May 19, 2020

Six of the worst food product ideas ever

Sumit Modi
3 min
Six of the worst food product ideas ever

KFC has created its own fried chicken-scented sunscreen. Yes, you read that correctly.

The distinctly non-edible protective cream has been released as a novelty promotion. The company was offering free bottles on its website, but fast food fans have already scooped up all 3,000 of them.

What KFC did right was offer the sunscreen for free – many companies release a novelty product expecting consumers to pay good money for it, leading to often spectacular failure.

Here are some of the biggest companies’ worst product ideas ever:

Vegetable Jell-O

Jell-O is the biggest producer of gelatine-based desserts in the US, but it wasn’t always so popular. Following on from the enormous rise of salads (including, bizarrely, a trend for congealed salads in the 1930s), the company released a range of savory jelly flavors, including mixed vegetable, seasoned tomato, Italian, and celery. Unsurprisingly, these flavors joined the Jell-O rejection graveyard soon enough.

Heinz EZ Squirt

Many of us can recall this particular flop, as Heinz released blue, green, purple, and ‘mystery color’ versions of its classic ketchup recipe. While the fun colors and easy-to-use bottle appealed to kids and were initially popular, customers quickly lost interest. Thankfully for Heinz, the original red sauce remains as well-loved as ever.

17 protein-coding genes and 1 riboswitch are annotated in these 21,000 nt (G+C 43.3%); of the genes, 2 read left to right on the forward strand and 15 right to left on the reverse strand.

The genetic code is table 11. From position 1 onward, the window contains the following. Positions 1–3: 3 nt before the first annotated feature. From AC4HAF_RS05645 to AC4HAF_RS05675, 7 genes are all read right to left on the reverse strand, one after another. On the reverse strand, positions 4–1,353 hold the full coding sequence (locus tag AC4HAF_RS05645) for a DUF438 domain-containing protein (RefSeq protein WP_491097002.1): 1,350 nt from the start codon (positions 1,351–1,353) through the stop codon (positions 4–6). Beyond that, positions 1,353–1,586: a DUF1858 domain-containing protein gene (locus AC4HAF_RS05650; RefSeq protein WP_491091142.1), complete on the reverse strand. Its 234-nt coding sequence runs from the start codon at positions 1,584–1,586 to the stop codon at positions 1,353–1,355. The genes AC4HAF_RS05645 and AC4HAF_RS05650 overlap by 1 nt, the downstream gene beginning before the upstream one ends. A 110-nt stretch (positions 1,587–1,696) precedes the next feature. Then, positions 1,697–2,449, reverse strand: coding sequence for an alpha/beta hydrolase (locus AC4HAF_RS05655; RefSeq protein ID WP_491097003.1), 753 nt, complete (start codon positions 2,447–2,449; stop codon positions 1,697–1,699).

Gerber Singles

One of the most impressively disastrous food marketing flops of all time, Gerber Singles were marketed towards students and single adults, supposedly removing any shame from those tempted by delicious-looking jars of baby food. The concept – and certainly the name – proved distasteful to pretty much everybody, and Gerber Singles became synonymous with failure, oft-referenced in popular culture for that reason.

Kellogg’s Breakfast Mates

It’s a lovely idea – a small package of cereal, a tiny carton of milk, and a plastic spoon all in one convenient box to stuff in your backpack when time is short. The problem was that this solution wasn’t really all that convenient; Breakfast Mates produced a lot of waste, and the surgically-packaged lukewarm milk containers proved unappealing. Kellogg’s spent $30 million on advertising this spectacular failure.

Orbitz Water

The Clearly Canadian Beverage Corporation created this soft drink/lava lamp hybrid in 1997, which was a fruit-flavoured liquid filled with floating spheres of gelatine. While it seemed appealing from a purely decorative point of view, customers found the concept of a chewy beverage less than tempting, and many reports claim that even the texture of the liquid itself resembled cough syrup.

Lay’s WOW chips

In 1998, Lay’s released a range of almost fat-free chips. At a time when consumers were increasingly concerned about the nutritional properties of their snacks, sales went wild, and they became the best-selling new product in the US. The downside? The fat alternative used to make the chips caused stomach cramps and diarrhea. The company was forced include a warning on its packaging in 2003, and WOW was rebranded as ‘Light’. The range has since been discontinued.